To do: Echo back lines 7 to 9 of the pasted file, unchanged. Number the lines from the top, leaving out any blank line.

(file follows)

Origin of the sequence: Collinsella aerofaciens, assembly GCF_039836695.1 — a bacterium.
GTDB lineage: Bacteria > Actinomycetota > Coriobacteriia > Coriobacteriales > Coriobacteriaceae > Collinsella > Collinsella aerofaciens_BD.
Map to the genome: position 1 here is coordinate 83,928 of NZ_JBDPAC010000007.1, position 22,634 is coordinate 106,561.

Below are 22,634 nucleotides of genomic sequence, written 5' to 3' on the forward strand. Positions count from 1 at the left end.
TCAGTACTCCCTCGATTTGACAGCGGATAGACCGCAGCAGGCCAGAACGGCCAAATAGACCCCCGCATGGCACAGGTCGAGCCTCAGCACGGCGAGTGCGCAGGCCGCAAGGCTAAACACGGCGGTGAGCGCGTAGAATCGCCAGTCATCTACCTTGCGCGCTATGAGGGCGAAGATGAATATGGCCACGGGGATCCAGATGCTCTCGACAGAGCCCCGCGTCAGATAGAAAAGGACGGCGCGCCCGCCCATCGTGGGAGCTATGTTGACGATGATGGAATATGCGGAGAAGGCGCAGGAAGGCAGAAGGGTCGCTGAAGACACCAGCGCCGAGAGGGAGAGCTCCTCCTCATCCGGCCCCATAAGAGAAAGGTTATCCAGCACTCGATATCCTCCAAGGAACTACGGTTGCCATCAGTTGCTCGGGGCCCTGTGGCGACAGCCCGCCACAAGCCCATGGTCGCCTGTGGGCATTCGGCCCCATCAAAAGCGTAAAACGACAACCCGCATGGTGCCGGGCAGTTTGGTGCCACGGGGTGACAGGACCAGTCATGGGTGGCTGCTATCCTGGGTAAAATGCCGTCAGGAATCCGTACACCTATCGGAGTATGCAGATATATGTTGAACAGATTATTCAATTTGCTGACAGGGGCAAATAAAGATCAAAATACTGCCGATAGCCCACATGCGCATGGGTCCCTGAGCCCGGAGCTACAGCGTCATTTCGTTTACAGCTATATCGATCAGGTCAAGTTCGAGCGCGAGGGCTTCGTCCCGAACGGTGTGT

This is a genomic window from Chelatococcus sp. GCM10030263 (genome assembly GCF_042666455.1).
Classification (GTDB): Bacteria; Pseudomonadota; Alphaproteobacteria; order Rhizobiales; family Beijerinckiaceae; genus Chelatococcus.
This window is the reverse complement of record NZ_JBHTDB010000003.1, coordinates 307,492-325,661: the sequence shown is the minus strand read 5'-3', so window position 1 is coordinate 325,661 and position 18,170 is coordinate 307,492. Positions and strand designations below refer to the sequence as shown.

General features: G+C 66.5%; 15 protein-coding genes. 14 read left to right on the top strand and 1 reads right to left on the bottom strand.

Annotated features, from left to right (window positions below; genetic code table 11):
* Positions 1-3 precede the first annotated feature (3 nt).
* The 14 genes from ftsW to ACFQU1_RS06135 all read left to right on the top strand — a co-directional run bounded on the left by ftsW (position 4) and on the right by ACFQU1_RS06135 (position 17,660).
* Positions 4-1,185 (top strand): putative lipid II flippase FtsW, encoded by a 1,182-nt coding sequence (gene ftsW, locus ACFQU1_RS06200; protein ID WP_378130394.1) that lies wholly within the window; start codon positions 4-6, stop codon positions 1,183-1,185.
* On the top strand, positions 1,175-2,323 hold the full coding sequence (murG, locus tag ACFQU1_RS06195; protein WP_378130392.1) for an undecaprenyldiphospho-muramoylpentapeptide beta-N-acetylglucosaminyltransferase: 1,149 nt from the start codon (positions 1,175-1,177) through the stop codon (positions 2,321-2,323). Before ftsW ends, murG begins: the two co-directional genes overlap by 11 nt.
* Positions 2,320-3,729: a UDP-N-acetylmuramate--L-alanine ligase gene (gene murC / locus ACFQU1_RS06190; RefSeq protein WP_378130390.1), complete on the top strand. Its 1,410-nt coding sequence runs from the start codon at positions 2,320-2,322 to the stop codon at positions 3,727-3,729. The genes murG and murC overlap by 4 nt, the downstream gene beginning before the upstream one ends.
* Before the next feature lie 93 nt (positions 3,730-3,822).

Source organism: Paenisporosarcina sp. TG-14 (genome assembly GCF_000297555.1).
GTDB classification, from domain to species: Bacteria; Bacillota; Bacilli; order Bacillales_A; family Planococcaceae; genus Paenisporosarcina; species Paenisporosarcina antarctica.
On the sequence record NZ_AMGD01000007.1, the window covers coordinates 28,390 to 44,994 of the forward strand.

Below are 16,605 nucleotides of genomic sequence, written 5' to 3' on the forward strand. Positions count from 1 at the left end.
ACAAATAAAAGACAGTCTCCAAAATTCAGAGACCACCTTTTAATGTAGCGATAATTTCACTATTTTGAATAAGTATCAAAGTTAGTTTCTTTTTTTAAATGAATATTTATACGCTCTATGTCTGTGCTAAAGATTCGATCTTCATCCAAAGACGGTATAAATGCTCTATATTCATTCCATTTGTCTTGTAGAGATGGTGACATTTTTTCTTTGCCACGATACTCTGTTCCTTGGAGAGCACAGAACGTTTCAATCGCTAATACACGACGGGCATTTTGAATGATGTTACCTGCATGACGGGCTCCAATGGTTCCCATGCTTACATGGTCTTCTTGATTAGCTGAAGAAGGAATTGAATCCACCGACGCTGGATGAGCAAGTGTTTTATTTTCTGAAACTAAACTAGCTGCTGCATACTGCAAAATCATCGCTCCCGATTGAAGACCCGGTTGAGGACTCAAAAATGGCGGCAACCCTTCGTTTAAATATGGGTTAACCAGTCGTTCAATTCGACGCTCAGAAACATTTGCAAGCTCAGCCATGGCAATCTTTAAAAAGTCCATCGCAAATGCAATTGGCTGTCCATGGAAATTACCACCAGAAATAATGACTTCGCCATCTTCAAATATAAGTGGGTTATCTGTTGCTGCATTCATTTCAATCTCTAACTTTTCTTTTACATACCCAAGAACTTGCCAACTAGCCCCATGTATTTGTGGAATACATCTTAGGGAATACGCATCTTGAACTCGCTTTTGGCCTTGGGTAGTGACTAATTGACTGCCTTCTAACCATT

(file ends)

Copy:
Classification (GTDB): Bacteria; Pseudomonadota; Alphaproteobacteria; order Rhizobiales; family Beijerinckiaceae; genus Chelatococcus.
This window is the reverse complement of record NZ_JBHTDB010000003.1, coordinates 307,492-325,661: the sequence shown is the minus strand read 5'-3', so window position 1 is coordinate 325,661 and position 18,170 is coordinate 307,492. Positions and strand designations below refer to the sequence as shown.

General features: G+C 66.5%; 15 protein-coding genes. 14 read left to right on the top strand and 1 reads right to left on the bottom strand.